Students will learn how sewer lines are accessed by scientists to collect wastewater and how samples are prepared, as well as have a chance to analyze slides themselves in the van. All samples used with schools will be contrived and therefore safe to handle.
Divided into six lessons, the program starts by asking students to consider what viruses are, whether they are alive, the difference between living and non-living things and what defines life. They will also learn about the structure of viruses and develop a more in-depth understanding of COVID 19, focusing on what sets it apart from other viruses. Lessons also cover how soap and water kill viruses, and how viruses hijack host cells. Students will also explore how viruses spread and the idea of using wastewater to test the prevalence of COVID-19 in a community.
The culminating project has students write a report connecting public health decision-making with wastewater surveillance. Alameh is also working with Anna Hoover, Ph.D., assistant professor in the UK College of Public Health Department of Preventive Medicine and Environmental Health, to tailor lessons to the public health decision-making process.
“Students will have a chance to say ‘now that I get the science, now that I understand what viruses are and how they spread and now that I have learned about wastewater testing, this is how I think this information can inform the decision-making process,’” Alameh said.
This summer, the participating teachers will meet for professional development sessions where they will talk pedagogy, content, go over materials and have a chance to discuss what works and doesn’t work for them.
“It’s a learning process for all of us,” Alameh said. “I know from my time as a high school teacher that if a researcher comes to you in isolation, you won’t always be able to implement the curriculum in class unless it fits within existing needs. You don’t want to add to the teachers’ loads. They are already doing a lot. But on the other side, you cannot in these times talk about viruses in biology class and not mention the coronavirus. It is exciting to build a curriculum around a topic that is already at the forefront of teachers’ and students’ minds. Science impacts politics, day to day life, society and it even goes into the personal level and influences how families interact. These are conversations we need to embrace. We cannot shy away and say it is politics. That’s why we call them socio-scientific issues. There are a lot of driving forces around them.”
As a faculty member in the College of Education, Alameh’s research stems from the question “What is science?” and this project will help inform her work. Students, as well as their teachers, will take a test and fill out a survey before they begin the lessons on wastewater testing. After completing the wastewater curriculum and turning in their final paper, they will take the surveys again.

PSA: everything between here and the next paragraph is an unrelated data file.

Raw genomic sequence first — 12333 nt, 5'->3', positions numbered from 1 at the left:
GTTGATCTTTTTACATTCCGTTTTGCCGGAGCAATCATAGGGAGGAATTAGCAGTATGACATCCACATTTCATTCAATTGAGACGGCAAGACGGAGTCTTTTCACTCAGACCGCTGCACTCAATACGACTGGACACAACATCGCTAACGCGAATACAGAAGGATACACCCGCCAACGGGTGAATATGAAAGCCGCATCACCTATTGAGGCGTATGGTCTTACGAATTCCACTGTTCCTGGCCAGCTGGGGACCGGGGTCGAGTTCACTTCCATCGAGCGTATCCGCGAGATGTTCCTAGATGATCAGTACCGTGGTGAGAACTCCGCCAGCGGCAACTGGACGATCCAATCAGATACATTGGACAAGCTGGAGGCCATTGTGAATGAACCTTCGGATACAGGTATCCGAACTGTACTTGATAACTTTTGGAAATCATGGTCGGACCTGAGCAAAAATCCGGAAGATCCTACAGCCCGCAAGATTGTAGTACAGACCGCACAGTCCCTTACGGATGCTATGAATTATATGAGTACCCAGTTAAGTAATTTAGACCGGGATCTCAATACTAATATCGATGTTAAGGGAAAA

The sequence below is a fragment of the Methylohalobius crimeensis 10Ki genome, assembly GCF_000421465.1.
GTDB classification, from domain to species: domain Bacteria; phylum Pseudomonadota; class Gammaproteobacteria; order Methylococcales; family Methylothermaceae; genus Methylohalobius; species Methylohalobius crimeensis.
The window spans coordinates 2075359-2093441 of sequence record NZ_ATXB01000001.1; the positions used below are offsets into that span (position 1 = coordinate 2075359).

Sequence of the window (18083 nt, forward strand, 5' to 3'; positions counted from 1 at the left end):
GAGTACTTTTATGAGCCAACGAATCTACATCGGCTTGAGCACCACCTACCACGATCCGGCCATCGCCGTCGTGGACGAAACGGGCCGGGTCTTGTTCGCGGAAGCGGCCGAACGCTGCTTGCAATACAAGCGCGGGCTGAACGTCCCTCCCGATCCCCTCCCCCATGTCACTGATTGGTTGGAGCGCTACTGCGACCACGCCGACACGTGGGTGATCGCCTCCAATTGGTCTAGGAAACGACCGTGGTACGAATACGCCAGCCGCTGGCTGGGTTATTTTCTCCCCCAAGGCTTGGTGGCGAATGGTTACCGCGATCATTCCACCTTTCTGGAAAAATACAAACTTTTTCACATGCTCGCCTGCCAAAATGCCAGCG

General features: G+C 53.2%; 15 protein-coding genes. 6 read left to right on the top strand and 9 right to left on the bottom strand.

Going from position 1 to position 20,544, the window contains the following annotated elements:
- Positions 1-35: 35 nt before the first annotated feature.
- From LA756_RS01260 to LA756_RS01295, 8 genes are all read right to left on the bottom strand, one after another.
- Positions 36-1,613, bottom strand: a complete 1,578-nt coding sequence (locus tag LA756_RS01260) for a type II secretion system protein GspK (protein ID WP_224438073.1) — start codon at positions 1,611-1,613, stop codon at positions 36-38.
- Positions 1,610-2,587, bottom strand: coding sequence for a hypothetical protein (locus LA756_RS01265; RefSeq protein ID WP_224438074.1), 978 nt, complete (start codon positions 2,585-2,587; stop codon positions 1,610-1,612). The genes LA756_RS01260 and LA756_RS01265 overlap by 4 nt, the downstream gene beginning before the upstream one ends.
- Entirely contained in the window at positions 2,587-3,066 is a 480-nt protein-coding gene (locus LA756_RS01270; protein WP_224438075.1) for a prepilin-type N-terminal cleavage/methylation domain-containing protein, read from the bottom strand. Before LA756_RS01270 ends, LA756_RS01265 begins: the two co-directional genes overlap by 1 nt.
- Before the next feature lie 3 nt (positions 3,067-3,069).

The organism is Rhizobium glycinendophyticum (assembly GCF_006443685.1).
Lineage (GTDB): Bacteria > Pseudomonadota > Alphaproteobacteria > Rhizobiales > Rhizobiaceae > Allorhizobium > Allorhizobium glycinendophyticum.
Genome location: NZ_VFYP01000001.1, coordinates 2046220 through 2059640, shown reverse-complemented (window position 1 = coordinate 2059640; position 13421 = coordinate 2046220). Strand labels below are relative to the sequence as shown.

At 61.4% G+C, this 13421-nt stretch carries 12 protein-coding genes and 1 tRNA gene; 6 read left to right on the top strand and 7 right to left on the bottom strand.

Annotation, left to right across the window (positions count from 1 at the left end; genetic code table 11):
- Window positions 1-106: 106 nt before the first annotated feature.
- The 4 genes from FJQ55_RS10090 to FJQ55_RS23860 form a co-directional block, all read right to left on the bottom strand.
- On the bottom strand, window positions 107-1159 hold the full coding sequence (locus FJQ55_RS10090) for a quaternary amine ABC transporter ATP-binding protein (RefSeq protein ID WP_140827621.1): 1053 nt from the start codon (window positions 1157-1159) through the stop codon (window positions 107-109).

“We are testing whether students’ views related to COVID-19 will change after having a front-row seat for hands-on exploration of the disease. We also want to see if their performance on the scientific concepts test shows a correlation with their opinions about science and coronavirus. And, we are curious to see if their understanding of the nature of science will be influenced after participating in this project,” Alameh said.
Understanding the nature of science is an integral part of students gaining scientific literacy, Alameh said. She will be testing to see if participants understand how cultural and social values can influence interpretation of data. It is also important for students to understand that knowledge they come to know now, such as that the earth is round, was developed through scientific methods, Alameh said.
“Often, we have years of evidence that support testable explanations. Before we learned what oxygen is, we didn’t know oxygen is needed to make something burn, but now we have years of evidence to prove it. However, science is tentative and can change when new evidence comes in. Particularly when we are dealing with something new, we must adjust and be ready to make new decisions,” she said.
Alameh said the pandemic has given everyone the opportunity to watch science evolve in real time as new information is gathered. The process likely has contributed to a distrust of information, since it seems to be changing and updating continuously, Alameh said.
“I hope this project will help us gauge how an understanding of the nature of science –that scientific explanations is tentative until new evidence arrives — influences opinions about COVID-19,” Alameh said.
Alameh hopes her research will, ultimately, contribute to helping students improve their ability to understand scientific phenomena, as well as explain their reasoning to others.
To learn more about become a STEM Education teacher, visit education.uky.edu/stem